Rather than suggesting that the two works are satires, perhaps consideration should be given to interpreting these works under the genre of farce:
A comic dramatic work using buffoonery and horseplay and typically including crude characterization and ludicrously improbable situations.
For, certainly A Marriage Proposal with Ivan Vassiliyitch Lomov and his continual palpitations, hypochodria,shrieking, and fainting, and with the volatile Stepan Stepanovitch Tschubukov, there is buffoonery and ridiculous situations such as the episode in which Tschubukov and Lomov resort to exaggerated name-calling and Lomov falls into a chair, seemingly dead.
In similarly absurd situations, Mitty daydreams that he is the famous surgeon, Dr. Pritchard-Mitford and the heroic Captain Mitty while Thurber pokes fun of the jargon of military and medical professions with the mock-jargon of the narrative.
Still, there are examples of satire as in "The Secret Life of Walter Mitty," Thurber satirizes the conflicts and neurotic tensions of Mitty as well as the absurdities of modern life with the importance put upon puppy biscuits and getting the snow chains removed. Marriage, too, falls victim to the biting criticism of satire as Mitty refuses to accept responsibility, instead escaping the vicissitudes of life through his daydreaming. And, in Chekhov's A Marriage Proposal, the Russian upperclasses' social custom of arranging marriage for the purpose of acquistion of property becomes a battle over property and manhood, one that will not end with the marriage of Lomov and Natalia.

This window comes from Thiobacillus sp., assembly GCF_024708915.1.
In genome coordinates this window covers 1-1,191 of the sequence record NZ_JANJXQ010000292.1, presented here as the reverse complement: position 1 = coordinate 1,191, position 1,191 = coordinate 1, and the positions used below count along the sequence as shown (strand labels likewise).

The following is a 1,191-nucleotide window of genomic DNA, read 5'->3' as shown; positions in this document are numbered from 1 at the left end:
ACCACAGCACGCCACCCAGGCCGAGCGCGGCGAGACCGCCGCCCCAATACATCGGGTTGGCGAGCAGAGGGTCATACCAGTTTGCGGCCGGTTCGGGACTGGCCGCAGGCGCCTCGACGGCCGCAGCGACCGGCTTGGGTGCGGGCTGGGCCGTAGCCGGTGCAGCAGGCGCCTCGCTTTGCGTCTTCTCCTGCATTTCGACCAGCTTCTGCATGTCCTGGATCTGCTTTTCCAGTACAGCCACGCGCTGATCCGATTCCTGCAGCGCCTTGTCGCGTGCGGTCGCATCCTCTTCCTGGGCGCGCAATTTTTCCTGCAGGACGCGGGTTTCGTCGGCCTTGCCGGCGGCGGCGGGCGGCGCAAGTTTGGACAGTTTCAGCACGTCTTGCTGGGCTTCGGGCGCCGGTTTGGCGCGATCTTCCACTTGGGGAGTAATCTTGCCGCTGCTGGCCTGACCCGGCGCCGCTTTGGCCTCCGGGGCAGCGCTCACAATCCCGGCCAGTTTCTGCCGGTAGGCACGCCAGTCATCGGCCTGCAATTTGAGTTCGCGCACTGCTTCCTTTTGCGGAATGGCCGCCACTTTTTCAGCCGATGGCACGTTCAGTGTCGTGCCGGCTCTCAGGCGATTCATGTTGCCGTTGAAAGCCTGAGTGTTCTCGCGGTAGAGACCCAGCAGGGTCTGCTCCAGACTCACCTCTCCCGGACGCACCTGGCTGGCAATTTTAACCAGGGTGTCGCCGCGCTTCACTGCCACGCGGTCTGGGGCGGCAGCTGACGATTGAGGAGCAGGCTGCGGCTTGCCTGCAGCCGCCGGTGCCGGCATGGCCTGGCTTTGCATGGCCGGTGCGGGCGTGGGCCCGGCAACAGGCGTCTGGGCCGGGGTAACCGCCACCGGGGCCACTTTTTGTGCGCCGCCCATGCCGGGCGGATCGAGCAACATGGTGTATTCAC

In both works, then, there are darker themes that lie beneath the humor. Mitty evades responsibility, and Chekov's characters make excuses for their failings, and, like Mitty, stop listening to one another. Both Thurber's short story and Chekhov's A Marriage Proposal do satirize people's failures in dealing with life.